This is your season for the healing you did not even know you needed.  The season for you to allow yourself to feel something you have not felt in a long time in order to obtain the healing for your life allowing you to go to the next level.

Take the time to journal or call a friend to talk through what you read and how you are feeling about it.

Dr. Torri J. Evans-Barton

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A Lesson We Can Learn From “Surviving R Kelly”

In Fatherless, Lifestyle, Uncategorized on January 17, 2019 at 6:29 pm

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With the latest documentary release about R Kelly, we believe it is imperative to discuss a topic many may find uncomfortable but we must have.  Sexual Abuse is a true consequence of growing up in a fatherless home.  And a lesson we can learn is, boys are just as susceptible as girls to it.

In order to have a fair conversation lets clarify a few facts.  Far too often we associate Sexual Abuse with girls versus boys.  However, according to childtrauma.org 1 out of 3 females and 1 out of 5 males have been victims of sexual abuse.  American Academy of Experts in Traumatic Stress (AAETS) says, 30% of all male children are molested in some way, compared to 40% of females. Numbers do not lie and these numbers insinuate boys and girls are BOTH at risk of sexual assault especially when they are from fatherless homes.

Effects of Childhood Sexual Abuse: 

  • Withdrawal and mistrust of adults
  • Suicidality
  • Difficulty relating to others except in sexual or seductive ways
  • Unusual interest in or avoidance of all things sexual or physical
  • Sleep problems, nightmares, fears of going to bed
  • Frequent accidents or self-injurious behaviors
  • Refusal to go to school, or to the doctor, or home
  • Secretiveness or unusual aggressiveness
  • Sexual components to drawings and games
  • Neurotic reactions (obsessions, compulsiveness, phobias)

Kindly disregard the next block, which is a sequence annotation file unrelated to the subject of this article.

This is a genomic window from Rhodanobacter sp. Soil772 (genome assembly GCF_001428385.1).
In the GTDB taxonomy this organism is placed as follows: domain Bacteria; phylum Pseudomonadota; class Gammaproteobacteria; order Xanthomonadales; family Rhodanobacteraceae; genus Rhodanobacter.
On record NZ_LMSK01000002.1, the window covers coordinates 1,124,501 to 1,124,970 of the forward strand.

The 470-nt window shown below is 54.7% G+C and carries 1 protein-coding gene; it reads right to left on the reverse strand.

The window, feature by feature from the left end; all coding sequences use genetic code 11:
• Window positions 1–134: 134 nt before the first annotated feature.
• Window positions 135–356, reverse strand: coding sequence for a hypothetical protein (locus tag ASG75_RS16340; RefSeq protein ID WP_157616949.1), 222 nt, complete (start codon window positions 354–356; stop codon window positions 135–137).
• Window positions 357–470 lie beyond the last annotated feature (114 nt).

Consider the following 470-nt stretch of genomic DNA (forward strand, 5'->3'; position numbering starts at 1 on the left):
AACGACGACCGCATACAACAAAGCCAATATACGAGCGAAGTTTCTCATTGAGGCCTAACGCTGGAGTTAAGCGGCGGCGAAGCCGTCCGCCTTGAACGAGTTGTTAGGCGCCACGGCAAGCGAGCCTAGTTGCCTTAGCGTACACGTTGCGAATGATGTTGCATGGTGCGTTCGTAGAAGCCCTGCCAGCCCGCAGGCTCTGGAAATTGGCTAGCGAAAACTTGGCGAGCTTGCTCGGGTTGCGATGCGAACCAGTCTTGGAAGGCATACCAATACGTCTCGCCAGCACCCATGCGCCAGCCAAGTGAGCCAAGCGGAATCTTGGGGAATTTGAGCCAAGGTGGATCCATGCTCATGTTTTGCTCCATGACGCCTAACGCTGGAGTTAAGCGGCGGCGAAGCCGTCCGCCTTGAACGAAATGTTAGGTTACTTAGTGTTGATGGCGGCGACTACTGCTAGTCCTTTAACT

• Habit disorders (biting, rocking)
  • Unusual sexual knowledge or behavior
  • Prostitution
  • Forcing sexual acts on other children
  • Extreme fear of being touched
  • Unwillingness to submit to a physical examination

Contrary to girls, boys may not even recognize their sexual victimization. They may assert that they weren’t abused, weren’t hurt, or were in charge of what happened.  For them, acknowledging victimization means admitting they’re weak or “not male.”

A Step to Help & Healing
To ensure the children around you are able to share any abuse that may have taken place, it is necessary to create an atmosphere of openness.  If you are a parent, always have age-appropriate discussions on sexual abuse, leaving an open door policy.  Also, make sure you do not ignore conversations about “someone touched me” while paying attention to any of the signs mentioned above.

If you suspect Sexual Abuse or have been abused, please report to the Police.  After reporting the abuse to the Police, find a Licensed Therapist to initiate the healing from the Sexual Abuse in order to reduce the potential of the abused from becoming the abuser.

80% of rapists with anger problems come from fatherless homes –14 times the average. – Justice & Behavior, Vol 14.

Happy to help.

For a Licensed Therapist go to www.psychologytoday.com/us/therapists or if you have any questions feel free to email TFGF Admin at info@tfgf.org